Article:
"...and you know, since may TV so let's say how you compete, that's a problem, you know so we're encountering a lot of modern day competition, you know, because you can only be so much to modernize your publication, for instance, print, I mean, how, di ba, you can make fancy, you know put fancy colors, put fancy designs and more attractive but they cost money, so how to produce? di ba hindi pwede. I wish we could, noh, pero that's not the way things are, things are you gonna be able to make ends meet, you know, so that you can still produce, something that is affordable, did you get the keyword--affordable, di ba, I mean especially students, you know, and even them to buy something that is not food, di ba. So it's been a struggle and I think one of the reasons that I'm still here is because we've been very conservative, we haven't, ah, launched into one project after the other and also I believe that I owe some kind of loyalty to my grandfather's memory, you know, and so, um, to our family has been, ah, known for this sort of thing.

Q: It's ah, like continuing a legacy...

A: Yeah, so whether it will continue on to the next generation I don't know, you know, my kids are more interested in other things and, so maybe it will stop with me, I don't know, you know. I hope not but you know with the current trend many will be let believe, ano, that, you know, print media is very limited na, first of all paper is you know getting more expensive because to produce paper, you know, you need trees, you need, so you have to have like a source and, ah, it's not going to be there forever although all these are plantations, noh, they are not cutting the forest down, they, they plant and they plant and you know although it's limited there might, ah, there might come a time that paper will be different, it won't be paper from the trees it be some artificial, other artificial, you know...who knows, you know but I choose to be more kind of optimistic."

(As of this writing, a paper-thin, flexible, foldable, polymer plastic-based product with micro circuitry inside is being developed. It hopes to replace LCD monitor screens in the future. The idea is that moving or static images can be electronically beamed down and appear on this polymer paper. For example, if you want to read the 2nd page of today's newspaper, just take out and unfold the one sheet polymer paper, connect with the satellite on the celfone via GPRS, and it will beam down instantly the 2nd page on your polymer paper. Moving on to the next page is done in the same manner. If you're tired of reading the other pages of that edition, you just turn off and wait for the next edition to be "beamed down" the following day on your polymer based paper. Will comics publishing and distribution be like this in the near future?)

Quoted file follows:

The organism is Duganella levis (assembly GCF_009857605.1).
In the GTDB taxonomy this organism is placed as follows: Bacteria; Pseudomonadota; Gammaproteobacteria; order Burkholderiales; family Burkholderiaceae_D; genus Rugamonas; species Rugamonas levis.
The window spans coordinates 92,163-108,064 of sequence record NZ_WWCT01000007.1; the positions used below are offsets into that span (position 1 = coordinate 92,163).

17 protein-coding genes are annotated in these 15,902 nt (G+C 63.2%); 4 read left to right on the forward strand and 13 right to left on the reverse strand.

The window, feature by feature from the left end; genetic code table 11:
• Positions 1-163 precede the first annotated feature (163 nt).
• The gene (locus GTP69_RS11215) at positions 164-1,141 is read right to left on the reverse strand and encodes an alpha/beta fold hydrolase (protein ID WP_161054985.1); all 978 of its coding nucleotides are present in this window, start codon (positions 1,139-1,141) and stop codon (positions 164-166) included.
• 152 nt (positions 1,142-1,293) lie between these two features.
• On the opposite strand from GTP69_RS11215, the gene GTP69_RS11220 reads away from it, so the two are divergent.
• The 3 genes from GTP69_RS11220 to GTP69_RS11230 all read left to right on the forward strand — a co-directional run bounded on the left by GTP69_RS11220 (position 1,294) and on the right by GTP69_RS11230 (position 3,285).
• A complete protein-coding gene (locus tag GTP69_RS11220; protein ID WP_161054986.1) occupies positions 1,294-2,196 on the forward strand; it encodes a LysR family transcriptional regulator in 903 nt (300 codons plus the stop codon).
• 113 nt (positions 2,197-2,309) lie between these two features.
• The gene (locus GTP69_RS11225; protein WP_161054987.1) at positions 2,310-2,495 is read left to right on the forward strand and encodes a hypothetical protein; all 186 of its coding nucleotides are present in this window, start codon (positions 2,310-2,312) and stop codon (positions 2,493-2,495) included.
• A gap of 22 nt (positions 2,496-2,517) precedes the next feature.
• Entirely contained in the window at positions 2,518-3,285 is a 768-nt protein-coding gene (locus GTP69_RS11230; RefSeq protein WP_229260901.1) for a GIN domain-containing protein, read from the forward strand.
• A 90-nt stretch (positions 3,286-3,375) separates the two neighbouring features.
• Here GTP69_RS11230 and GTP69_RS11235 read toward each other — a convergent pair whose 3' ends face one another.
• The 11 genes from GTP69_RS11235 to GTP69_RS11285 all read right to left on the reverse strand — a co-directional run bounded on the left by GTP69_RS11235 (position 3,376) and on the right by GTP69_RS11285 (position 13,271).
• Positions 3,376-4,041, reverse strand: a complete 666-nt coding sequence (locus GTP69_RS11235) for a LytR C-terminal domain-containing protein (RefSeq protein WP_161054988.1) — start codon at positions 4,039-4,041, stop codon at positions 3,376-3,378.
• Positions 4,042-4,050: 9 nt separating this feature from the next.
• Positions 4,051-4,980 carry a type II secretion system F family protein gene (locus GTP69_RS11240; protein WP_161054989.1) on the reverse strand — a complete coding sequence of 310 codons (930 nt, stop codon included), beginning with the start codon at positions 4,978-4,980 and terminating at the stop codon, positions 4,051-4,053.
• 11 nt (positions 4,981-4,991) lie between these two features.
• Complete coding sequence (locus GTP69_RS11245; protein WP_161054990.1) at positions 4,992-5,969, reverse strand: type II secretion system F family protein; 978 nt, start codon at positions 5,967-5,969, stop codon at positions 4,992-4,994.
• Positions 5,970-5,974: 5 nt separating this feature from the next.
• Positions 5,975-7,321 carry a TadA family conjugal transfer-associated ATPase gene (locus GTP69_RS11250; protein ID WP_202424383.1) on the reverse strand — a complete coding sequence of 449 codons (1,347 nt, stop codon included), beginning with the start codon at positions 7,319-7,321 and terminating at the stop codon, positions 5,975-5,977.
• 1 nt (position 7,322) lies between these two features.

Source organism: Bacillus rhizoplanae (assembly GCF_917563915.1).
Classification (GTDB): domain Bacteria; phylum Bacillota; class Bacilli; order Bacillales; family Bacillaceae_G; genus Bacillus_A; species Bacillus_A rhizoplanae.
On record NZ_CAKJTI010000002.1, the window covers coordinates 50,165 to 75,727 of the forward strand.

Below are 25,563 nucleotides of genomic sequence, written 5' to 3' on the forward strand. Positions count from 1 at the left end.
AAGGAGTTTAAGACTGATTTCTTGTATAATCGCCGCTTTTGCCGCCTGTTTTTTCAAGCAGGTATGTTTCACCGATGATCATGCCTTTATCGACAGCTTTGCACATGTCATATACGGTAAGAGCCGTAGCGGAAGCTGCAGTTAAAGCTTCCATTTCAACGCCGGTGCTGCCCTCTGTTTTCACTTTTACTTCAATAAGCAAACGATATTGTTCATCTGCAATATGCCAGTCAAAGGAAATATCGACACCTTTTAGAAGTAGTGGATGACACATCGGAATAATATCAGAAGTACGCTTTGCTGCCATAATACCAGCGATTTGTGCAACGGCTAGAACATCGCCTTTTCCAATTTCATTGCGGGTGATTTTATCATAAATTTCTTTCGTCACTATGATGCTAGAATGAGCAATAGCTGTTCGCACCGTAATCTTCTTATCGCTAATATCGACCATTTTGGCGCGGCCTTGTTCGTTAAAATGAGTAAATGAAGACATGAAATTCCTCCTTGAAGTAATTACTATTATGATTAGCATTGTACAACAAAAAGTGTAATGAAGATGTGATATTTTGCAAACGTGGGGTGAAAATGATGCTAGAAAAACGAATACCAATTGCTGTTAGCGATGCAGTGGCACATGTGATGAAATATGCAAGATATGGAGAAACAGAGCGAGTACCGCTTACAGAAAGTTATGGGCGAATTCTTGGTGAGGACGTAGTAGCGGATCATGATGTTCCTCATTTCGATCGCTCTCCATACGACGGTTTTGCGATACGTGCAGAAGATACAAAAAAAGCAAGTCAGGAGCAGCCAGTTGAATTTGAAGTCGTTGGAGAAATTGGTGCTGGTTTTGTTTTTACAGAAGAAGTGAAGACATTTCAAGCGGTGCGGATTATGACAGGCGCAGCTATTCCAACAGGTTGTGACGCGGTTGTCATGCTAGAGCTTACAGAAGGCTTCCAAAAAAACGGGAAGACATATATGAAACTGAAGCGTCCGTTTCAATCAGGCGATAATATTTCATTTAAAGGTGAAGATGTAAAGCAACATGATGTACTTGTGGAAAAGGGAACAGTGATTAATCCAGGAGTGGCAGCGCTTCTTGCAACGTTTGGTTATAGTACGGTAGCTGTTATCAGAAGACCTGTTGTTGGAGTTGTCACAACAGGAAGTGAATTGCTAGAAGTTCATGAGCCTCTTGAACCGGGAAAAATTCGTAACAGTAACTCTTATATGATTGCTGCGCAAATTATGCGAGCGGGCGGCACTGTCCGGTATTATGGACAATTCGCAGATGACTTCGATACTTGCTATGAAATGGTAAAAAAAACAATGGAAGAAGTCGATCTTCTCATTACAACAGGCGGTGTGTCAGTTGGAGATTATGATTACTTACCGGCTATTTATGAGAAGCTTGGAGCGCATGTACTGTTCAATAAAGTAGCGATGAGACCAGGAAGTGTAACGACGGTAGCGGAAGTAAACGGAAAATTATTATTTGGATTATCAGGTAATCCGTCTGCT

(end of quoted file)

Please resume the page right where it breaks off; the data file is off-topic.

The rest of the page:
The Atlas komiks publishing company was sold to National Bookstore in the late 1990s. GASI meanwhile was dissolved and divided between Cookie, Wahoo and Bumbo. Cookie relates the arrangement as follows:

"Q: So yours would be the Solid Gold.

A: Solid Gold and Woman's they are two, they are two different companies and then my brother is Sonic although he also, he also stop publishing and is now only a printer but my eldest brother (Wahoo) is a publisher and a printer so he had, ah, ah, Counterpoint and Kislap.

Q: So, ah, under Solid Gold will be different publications?

A: Yeah, we have the comics, the song hits and movie magazines. And woman's, ah, and the, and the woman's magazine, Chic.

Q: Um, so there's a separate Woman's...

A: Woman's and Chic are, are two different publications. You see (showing magazine cover samples), here's Hot Copy, here's Chic this one belongs to Solid Gold, Chic and Hot Copy, this is the movie magazine (referring to Hot Copy), this is women's magazine, Chic and then here's Woman's Home Companion, so, these (referring to Chic and Hot Copy) belong to Solid Gold, Woman's Home Companion and stand by itself, its a separate company."

It was further disclosed that the day to day publishing operations of GASI were not controlled by Dona Elena or by her three children. Rather, the same were overseen by a trusted right hand man--er, woman, in the person of the late Mrs. C.P. Paguio.

"Cookie" Guerrero also reveals that the Davila and Guerrero children (and grandchildren) were not inclined to do comics publication hinting that it was not their "forte". Cookie in particular, is more enamored with her Women's magazine than with comics. She relates how one of her sons briefly entered into comics publishing but later stopped altogether:

"Q: Your two sons, or they also have an inkling...

A: Ah, well, I don't know, my, my youngest son is studying in IS (International School) so his orientation is a bit different, in a sense that maybe they have, ah, higher goals and, ah, well my son is, my eldest is a litle bit more , um, probably interested in this business because he had his own publication also.

Q: Which is?

A: Infiniti. He had Infiniti and, ah, it was quite successful, in the beginning, but you know, you don't have the patience to stay with it then after a while like, um, ayaw na niya and so, on to something else, so, but he's the one that comes here and he's willing to help out but, ah, I prefer that he should do something on his own, you know, so that he can have, ah, parang feel more assured, self-assured, you know, rather than just hand down something, I would prefer that he would.